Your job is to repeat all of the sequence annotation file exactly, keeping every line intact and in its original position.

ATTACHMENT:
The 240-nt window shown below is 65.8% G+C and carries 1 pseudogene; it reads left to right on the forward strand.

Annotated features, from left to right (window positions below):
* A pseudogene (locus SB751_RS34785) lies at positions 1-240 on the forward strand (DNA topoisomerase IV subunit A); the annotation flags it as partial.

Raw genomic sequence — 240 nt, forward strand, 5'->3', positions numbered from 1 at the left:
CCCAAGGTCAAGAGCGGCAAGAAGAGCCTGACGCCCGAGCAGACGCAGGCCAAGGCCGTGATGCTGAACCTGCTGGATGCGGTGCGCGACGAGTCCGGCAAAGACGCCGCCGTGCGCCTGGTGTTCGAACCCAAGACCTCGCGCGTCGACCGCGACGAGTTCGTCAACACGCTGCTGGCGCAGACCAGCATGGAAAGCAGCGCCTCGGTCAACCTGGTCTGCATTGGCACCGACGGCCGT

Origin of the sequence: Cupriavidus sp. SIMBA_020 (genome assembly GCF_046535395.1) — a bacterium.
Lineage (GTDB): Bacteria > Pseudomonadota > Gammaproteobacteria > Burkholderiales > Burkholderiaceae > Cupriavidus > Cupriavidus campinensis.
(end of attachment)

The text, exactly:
The 240-nt window shown below is 65.8% G+C and carries 1 pseudogene; it reads left to right on the forward strand.

Annotated features, from left to right (window positions below):
* A pseudogene (locus SB751_RS34785) lies at positions 1-240 on the forward strand (DNA topoisomerase IV subunit A); the annotation flags it as partial.

Raw genomic sequence — 240 nt, forward strand, 5'->3', positions numbered from 1 at the left:
CCCAAGGTCAAGAGCGGCAAGAAGAGCCTGACGCCCGAGCAGACGCAGGCCAAGGCCGTGATGCTGAACCTGCTGGATGCGGTGCGCGACGAGTCCGGCAAAGACGCCGCCGTGCGCCTGGTGTTCGAACCCAAGACCTCGCGCGTCGACCGCGACGAGTTCGTCAACACGCTGCTGGCGCAGACCAGCATGGAAAGCAGCGCCTCGGTCAACCTGGTCTGCATTGGCACCGACGGCCGT

Origin of the sequence: Cupriavidus sp. SIMBA_020 (genome assembly GCF_046535395.1) — a bacterium.
Lineage (GTDB): Bacteria > Pseudomonadota > Gammaproteobacteria > Burkholderiales > Burkholderiaceae > Cupriavidus > Cupriavidus campinensis.